The Fort Jesus is one of the most outstanding and well preserved examples of 16th Portuguese military. Fort Jesus symbolizes not only the history of Mombasa, but also the architectural prowess of the Portuguese in designing and building martial structures that are based on Renaissance era values of proportions and geometrical elements.

Giovanni Battista Cairati, an Italian architect and engineer, was the man behind Fort Jesus design, by then he was serving as the Chief Architect for the Portuguese in East Africa, and his last assignment to design Fort Jesus became the highlight of his career. Thatdates back to 1593 to 1596.

Originally, the structure was documented by Manuel Godinho de Heredia in 1610 and over time, some design elements were influenced by the many cultures that fought to gain control of the fort, such as African, European, Arab, Ottoman and Persian.

The Portuguese recognized the strategic value of positioning the fort on a coral cliff to protect their trade route with India, as well as their East African interests. From this vantage point, the Portuguese were able to detect approaching ships well before the vessels entered the harbor, an advantage that ultimately led to the fort being under an almost constant state of attack for most of its history, including Omani Arabs from 1696 to 1698.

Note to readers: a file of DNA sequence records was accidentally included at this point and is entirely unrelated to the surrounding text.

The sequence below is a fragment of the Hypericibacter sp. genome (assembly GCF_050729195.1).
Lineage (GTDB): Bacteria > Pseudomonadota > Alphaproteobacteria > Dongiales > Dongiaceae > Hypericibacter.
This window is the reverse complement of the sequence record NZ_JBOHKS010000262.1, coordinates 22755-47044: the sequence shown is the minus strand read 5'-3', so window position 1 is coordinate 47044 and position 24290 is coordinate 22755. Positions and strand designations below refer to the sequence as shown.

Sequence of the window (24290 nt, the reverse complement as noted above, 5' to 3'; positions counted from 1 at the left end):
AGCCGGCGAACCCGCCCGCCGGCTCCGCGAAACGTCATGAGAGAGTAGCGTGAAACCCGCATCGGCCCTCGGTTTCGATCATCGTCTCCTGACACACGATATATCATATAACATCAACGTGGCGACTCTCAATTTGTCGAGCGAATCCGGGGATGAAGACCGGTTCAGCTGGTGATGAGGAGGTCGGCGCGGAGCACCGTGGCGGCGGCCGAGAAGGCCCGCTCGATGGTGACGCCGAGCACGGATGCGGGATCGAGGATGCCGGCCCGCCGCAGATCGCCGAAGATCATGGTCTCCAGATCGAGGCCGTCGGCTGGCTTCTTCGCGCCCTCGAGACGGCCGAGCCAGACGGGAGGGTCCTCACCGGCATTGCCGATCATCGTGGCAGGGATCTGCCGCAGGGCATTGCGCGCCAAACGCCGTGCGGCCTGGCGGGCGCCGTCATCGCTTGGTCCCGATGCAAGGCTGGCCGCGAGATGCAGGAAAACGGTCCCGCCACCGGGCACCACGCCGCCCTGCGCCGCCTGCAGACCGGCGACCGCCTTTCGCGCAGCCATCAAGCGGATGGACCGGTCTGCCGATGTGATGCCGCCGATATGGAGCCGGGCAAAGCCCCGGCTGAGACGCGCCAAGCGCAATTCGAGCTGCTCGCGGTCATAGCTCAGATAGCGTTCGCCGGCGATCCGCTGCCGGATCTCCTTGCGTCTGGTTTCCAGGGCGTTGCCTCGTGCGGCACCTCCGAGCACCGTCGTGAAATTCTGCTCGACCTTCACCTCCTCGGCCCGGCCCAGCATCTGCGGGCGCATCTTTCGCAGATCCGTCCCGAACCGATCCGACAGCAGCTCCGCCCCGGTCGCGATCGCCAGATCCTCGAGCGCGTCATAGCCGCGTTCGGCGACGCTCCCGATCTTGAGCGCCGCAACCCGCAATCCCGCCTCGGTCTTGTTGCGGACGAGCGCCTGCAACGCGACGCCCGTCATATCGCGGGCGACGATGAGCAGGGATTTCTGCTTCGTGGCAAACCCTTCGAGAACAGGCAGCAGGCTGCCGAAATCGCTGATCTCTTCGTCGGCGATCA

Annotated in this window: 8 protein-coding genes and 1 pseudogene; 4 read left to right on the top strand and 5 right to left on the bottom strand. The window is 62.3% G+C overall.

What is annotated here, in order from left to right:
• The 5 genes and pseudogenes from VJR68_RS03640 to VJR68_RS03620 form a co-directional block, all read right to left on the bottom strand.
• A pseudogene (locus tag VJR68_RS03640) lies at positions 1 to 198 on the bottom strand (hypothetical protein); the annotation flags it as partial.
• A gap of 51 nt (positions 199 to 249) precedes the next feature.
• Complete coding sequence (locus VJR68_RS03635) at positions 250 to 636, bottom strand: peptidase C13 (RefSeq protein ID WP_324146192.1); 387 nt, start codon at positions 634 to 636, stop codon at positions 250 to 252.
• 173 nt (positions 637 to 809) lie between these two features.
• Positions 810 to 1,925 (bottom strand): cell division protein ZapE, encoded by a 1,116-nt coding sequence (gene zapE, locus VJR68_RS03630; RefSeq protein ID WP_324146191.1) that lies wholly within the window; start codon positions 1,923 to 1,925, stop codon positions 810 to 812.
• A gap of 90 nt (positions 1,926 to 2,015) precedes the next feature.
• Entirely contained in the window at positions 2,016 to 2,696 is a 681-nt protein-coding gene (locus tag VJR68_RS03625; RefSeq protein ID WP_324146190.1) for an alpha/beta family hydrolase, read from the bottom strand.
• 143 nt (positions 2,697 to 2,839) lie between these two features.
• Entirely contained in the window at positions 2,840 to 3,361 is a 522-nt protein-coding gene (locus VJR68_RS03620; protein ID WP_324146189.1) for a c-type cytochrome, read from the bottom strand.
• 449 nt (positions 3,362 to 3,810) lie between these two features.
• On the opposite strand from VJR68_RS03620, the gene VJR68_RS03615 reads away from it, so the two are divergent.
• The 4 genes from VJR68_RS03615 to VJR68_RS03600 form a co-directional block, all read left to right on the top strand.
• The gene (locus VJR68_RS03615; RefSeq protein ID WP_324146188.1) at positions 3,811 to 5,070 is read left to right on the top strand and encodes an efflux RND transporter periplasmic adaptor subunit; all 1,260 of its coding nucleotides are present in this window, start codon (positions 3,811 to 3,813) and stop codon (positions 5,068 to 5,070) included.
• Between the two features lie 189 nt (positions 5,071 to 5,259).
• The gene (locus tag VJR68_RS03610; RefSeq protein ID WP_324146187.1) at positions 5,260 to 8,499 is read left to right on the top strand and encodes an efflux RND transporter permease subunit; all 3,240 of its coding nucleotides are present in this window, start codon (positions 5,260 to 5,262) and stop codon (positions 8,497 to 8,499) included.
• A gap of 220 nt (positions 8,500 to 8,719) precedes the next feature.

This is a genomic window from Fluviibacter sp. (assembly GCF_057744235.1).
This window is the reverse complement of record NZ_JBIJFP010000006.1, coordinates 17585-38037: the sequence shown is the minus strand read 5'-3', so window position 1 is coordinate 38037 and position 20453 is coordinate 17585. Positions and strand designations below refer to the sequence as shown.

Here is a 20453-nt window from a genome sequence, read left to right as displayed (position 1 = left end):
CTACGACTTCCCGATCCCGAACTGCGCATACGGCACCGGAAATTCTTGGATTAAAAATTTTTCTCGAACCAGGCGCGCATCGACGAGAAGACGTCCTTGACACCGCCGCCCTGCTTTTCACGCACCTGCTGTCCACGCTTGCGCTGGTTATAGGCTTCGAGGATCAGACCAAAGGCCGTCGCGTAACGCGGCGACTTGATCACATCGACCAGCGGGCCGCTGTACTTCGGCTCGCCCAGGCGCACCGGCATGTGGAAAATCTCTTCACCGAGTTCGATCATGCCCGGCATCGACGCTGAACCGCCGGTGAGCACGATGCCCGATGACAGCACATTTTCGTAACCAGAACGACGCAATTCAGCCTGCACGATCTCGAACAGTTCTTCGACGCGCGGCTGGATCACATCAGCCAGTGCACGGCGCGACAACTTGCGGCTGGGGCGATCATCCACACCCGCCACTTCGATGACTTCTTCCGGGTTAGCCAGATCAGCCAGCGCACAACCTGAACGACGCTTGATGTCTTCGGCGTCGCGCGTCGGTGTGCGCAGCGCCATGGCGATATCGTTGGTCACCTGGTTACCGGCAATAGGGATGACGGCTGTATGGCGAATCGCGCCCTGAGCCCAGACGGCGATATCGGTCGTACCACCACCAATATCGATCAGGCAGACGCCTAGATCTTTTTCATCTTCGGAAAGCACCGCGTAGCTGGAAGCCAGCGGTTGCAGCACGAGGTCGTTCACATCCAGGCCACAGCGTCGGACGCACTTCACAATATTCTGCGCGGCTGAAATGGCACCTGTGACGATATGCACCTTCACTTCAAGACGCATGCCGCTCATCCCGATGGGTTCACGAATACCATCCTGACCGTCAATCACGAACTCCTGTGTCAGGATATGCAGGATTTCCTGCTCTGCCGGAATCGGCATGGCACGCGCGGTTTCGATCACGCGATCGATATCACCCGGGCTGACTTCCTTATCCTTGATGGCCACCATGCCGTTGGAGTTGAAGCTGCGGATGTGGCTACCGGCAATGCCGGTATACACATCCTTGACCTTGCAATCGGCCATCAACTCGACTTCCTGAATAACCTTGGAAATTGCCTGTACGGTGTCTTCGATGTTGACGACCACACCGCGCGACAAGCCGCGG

Eventually, the Portuguese lost control of their prized Fort Jesus until 1728, only to lose it again a year later. In 1837, a type of peace was instilled upon the fort when it became soldier barracks before being used as a prison by the British in 1895. On October 24, 1958, Fort Jesus was placed in the custody of the trustees of the National Museums of Kenya. Wandering the fort grounds is an insightful journey through Mombasa’s history.

The museum opened in 1962 and has become a popular attraction for tourists, students and researchers. Inside the museum, you will find an intriguing collection of archaeological artifacts from the fort, as well as Manda, Ungwana, Gede and other sites, some of which have been donated by private individuals and others that have been recovered from the shipwreck of the San Antonio de Tana that has been at the bottom of the Indian Ocean since 1697.

This for sure, is one place to visit and learn! Head to Fort Jesus


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